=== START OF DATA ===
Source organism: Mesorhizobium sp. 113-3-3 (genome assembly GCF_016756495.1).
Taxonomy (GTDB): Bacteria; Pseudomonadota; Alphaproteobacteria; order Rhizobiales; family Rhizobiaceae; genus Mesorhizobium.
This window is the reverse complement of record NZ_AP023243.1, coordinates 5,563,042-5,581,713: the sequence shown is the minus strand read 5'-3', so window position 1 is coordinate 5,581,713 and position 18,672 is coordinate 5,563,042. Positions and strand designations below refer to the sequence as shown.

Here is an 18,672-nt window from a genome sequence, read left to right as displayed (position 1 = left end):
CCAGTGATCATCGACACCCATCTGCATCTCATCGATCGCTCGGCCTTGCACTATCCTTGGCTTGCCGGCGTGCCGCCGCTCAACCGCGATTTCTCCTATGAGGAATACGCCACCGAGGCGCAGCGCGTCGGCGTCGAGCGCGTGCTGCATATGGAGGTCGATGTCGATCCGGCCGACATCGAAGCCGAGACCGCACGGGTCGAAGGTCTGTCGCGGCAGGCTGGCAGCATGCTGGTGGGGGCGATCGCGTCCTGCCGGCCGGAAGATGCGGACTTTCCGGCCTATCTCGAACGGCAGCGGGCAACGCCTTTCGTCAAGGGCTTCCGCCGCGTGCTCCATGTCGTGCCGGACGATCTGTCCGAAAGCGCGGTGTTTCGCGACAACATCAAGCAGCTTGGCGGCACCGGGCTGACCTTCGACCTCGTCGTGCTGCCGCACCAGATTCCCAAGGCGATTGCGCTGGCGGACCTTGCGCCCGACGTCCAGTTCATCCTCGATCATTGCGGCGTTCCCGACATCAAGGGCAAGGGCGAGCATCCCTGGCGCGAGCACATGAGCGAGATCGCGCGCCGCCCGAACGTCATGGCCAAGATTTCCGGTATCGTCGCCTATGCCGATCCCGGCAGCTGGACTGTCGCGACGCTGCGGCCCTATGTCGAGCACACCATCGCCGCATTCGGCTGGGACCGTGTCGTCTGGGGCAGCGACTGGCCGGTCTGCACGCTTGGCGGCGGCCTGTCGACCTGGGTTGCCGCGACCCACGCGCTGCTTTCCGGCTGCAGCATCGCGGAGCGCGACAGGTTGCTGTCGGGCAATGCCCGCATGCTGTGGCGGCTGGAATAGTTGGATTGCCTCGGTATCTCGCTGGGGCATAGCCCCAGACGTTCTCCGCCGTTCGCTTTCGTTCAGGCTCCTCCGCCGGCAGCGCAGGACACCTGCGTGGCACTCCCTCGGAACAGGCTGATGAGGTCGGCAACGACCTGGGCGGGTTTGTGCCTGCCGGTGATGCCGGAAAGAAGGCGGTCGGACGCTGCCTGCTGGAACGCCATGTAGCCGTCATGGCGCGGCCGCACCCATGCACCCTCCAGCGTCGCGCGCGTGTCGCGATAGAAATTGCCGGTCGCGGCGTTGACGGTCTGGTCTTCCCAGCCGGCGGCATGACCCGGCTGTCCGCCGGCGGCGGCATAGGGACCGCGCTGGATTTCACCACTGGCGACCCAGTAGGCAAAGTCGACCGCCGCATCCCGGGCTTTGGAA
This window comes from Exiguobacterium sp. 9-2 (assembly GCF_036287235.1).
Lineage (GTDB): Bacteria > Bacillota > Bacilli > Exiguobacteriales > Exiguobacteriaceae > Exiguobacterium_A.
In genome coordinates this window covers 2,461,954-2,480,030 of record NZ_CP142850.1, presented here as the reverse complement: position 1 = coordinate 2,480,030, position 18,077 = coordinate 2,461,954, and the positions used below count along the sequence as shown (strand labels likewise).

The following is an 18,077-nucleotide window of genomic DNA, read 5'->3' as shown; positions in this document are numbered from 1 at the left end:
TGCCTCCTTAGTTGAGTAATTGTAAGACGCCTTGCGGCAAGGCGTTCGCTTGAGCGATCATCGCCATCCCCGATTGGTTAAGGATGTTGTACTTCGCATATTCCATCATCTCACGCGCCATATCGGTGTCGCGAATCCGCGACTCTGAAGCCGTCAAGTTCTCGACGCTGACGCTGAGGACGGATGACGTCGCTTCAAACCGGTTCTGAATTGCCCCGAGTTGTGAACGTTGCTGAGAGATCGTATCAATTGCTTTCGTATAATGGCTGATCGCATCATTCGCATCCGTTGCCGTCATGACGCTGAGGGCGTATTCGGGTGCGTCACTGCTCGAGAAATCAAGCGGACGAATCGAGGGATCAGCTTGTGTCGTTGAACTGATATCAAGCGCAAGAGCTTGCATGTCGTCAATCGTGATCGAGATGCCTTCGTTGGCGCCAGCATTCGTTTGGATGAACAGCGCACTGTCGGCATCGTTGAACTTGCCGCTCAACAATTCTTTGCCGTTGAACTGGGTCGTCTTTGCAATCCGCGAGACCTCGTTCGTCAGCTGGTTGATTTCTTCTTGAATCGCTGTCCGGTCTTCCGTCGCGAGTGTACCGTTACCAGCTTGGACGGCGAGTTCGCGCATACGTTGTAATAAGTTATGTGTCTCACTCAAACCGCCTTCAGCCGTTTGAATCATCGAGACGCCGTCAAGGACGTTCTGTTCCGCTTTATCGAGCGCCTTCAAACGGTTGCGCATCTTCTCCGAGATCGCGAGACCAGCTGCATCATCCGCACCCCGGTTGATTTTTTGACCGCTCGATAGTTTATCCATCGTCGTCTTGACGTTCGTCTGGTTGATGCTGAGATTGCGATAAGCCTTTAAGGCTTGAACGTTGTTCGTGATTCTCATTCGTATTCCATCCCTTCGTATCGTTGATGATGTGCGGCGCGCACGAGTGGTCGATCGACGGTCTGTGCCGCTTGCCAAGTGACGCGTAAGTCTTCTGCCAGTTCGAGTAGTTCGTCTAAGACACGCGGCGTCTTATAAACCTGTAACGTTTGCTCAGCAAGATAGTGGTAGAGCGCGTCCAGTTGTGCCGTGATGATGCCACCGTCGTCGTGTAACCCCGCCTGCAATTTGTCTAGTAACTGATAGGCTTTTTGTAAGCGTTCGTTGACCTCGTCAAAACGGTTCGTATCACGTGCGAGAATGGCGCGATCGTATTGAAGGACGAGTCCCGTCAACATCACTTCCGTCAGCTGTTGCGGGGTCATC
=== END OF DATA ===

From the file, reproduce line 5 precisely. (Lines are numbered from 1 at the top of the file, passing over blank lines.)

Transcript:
CCAGTGATCATCGACACCCATCTGCATCTCATCGATCGCTCGGCCTTGCACTATCCTTGGCTTGCCGGCGTGCCGCCGCTCAACCGCGATTTCTCCTATGAGGAATACGCCACCGAGGCGCAGCGCGTCGGCGTCGAGCGCGTGCTGCATATGGAGGTCGATGTCGATCCGGCCGACATCGAAGCCGAGACCGCACGGGTCGAAGGTCTGTCGCGGCAGGCTGGCAGCATGCTGGTGGGGGCGATCGCGTCCTGCCGGCCGGAAGATGCGGACTTTCCGGCCTATCTCGAACGGCAGCGGGCAACGCCTTTCGTCAAGGGCTTCCGCCGCGTGCTCCATGTCGTGCCGGACGATCTGTCCGAAAGCGCGGTGTTTCGCGACAACATCAAGCAGCTTGGCGGCACCGGGCTGACCTTCGACCTCGTCGTGCTGCCGCACCAGATTCCCAAGGCGATTGCGCTGGCGGACCTTGCGCCCGACGTCCAGTTCATCCTCGATCATTGCGGCGTTCCCGACATCAAGGGCAAGGGCGAGCATCCCTGGCGCGAGCACATGAGCGAGATCGCGCGCCGCCCGAACGTCATGGCCAAGATTTCCGGTATCGTCGCCTATGCCGATCCCGGCAGCTGGACTGTCGCGACGCTGCGGCCCTATGTCGAGCACACCATCGCCGCATTCGGCTGGGACCGTGTCGTCTGGGGCAGCGACTGGCCGGTCTGCACGCTTGGCGGCGGCCTGTCGACCTGGGTTGCCGCGACCCACGCGCTGCTTTCCGGCTGCAGCATCGCGGAGCGCGACAGGTTGCTGTCGGGCAATGCCCGCATGCTGTGGCGGCTGGAATAGTTGGATTGCCTCGGTATCTCGCTGGGGCATAGCCCCAGACGTTCTCCGCCGTTCGCTTTCGTTCAGGCTCCTCCGCCGGCAGCGCAGGACACCTGCGTGGCACTCCCTCGGAACAGGCTGATGAGGTCGGCAACGACCTGGGCGGGTTTGTGCCTGCCGGTGATGCCGGAAAGAAGGCGGTCGGACGCTGCCTGCTGGAACGCCATGTAGCCGTCATGGCGCGGCCGCACCCATGCACCCTCCAGCGTCGCGCGCGTGTCGCGATAGAAATTGCCGGTCGCGGCGTTGACGGTCTGGTCTTCCCAGCCGGCGGCATGACCCGGCTGTCCGCCGGCGGCGGCATAGGGACCGCGCTGGATTTCACCACTGGCGACCCAGTAGGCAAAGTCGACCGCCGCATCCCGGGCTTTGGAA